Football Asako Takakura has been named as the first ever female coach of the women’s national side. A former midfielder with Nadeshiko, she has managed Japan at U17, U20 and U23 level. The four-time Asian women’s coach of the year replaces Norio Sasaki who led the side to two World Cup finals and an Olympic silver medal. In England Shinji Okazaki’s Leicester City side were unbeaten in April in their march towards the most astonishing Premier League title in history. The first (and up to now, the last) Japanese player to win it was of course Shinji Kagawa. He has been in fine form recently scoring four goals in the last seven games. His Dortmund side remain second in the Bundesliga five points behind leaders Bayern Munich with two games to play. They’ve also reached the German Cup final. In Italy Yuto Nagatomo signed a contract extension with Inter Milan. On the domestic front Urawa Reds hold a two point lead over Kawasaki Frontale. They also reached the knockout stages of the Asian Champions League. F.C Tokyo have a chance of joining them if they win their final group match. Sanfrecce Hiroshima and Gamba Osaka have both been eliminated.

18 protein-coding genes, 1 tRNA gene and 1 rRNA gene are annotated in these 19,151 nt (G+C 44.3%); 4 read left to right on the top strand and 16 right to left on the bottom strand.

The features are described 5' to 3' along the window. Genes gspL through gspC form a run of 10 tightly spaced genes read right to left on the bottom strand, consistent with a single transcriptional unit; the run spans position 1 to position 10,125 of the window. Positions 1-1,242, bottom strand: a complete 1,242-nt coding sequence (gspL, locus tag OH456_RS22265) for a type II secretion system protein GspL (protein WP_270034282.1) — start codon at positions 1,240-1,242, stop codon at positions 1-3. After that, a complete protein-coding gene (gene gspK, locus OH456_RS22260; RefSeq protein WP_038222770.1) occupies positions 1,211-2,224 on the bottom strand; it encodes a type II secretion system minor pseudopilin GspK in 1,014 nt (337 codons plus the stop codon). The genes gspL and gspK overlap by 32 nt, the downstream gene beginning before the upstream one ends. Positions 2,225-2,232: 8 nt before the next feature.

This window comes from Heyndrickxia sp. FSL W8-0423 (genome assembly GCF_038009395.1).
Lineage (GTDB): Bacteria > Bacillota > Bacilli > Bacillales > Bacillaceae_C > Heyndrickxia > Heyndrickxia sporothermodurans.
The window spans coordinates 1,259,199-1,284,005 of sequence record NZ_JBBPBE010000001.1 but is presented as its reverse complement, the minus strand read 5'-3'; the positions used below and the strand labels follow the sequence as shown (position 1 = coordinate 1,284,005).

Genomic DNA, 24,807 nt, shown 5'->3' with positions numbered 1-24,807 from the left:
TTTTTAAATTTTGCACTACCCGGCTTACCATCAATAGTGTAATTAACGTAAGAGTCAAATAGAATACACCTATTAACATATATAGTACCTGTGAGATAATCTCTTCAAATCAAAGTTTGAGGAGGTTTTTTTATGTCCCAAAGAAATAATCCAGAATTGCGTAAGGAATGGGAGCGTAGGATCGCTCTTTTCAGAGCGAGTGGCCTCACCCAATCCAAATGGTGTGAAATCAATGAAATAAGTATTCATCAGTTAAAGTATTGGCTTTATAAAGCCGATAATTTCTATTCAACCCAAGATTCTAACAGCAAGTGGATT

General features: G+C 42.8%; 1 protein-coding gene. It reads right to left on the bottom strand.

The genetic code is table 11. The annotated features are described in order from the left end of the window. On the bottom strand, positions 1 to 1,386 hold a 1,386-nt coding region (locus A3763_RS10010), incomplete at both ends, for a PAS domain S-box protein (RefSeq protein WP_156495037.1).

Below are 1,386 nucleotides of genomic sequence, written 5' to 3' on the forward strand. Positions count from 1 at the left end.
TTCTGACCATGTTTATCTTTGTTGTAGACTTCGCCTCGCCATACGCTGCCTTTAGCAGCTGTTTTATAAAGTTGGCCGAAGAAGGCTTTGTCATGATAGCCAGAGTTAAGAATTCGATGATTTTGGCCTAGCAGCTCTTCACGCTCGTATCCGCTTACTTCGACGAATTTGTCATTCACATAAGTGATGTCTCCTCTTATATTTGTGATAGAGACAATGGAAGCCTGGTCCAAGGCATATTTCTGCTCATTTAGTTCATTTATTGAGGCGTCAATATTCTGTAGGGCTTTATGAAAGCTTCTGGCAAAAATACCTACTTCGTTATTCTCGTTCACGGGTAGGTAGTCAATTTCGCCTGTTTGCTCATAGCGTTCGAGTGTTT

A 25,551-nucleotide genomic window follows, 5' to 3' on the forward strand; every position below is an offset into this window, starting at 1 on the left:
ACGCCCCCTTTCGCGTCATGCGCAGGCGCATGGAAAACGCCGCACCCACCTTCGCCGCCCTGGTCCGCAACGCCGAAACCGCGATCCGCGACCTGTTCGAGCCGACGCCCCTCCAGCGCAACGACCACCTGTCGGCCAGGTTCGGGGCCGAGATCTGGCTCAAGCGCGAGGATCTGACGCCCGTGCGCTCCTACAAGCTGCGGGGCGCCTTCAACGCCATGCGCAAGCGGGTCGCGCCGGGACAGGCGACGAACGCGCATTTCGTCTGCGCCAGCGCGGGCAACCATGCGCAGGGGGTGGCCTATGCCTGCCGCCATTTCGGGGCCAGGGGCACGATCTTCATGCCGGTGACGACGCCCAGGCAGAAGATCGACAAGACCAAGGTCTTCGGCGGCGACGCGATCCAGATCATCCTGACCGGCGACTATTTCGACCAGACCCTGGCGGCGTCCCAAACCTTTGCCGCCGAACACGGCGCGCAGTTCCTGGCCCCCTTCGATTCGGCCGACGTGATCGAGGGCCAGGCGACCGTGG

Judo The All Japan Judo Federation announced the squad for the Rio Olympics in 13 classes after the All-Japan invitational weight class championships at the Fukuoka Convention Center. The eagerly anticipated clash between Ami Kondo and Haruna Asami in the 48kg division never materialized as the latter was surprisingly knocked out in the first round. 2014 world champion Kondo defeated Hiromi Endo in the final to book her place in Brazil. Misato Nakamura claimed the 52kg crown for the sixth successive time. 2012 Olympic champion Kaori Matsumoto went out in the semi-finals in the 57kg category, but was selected for the Games anyway because of her performances in international competitions. The other three female judoka selected for Rio are Miku Tashiro (63kg), Haruka Tachimoto (70kg) and Mami Umeki (78kg). In a repeat of last year’s world championship bout Shohei Ono defeated Riki Nakaya in the 73kg division and was subsequently selected for the Olympic team. He will be joined in Rio by Naotoshi Takato (60kg), Masashi Ebinuma (66kg), Takanori Nagase (81kg), Mashu Baker (90kg), Ryunosuke Haga (100kg), and Hisayoshi Hirasawa (over 100kg).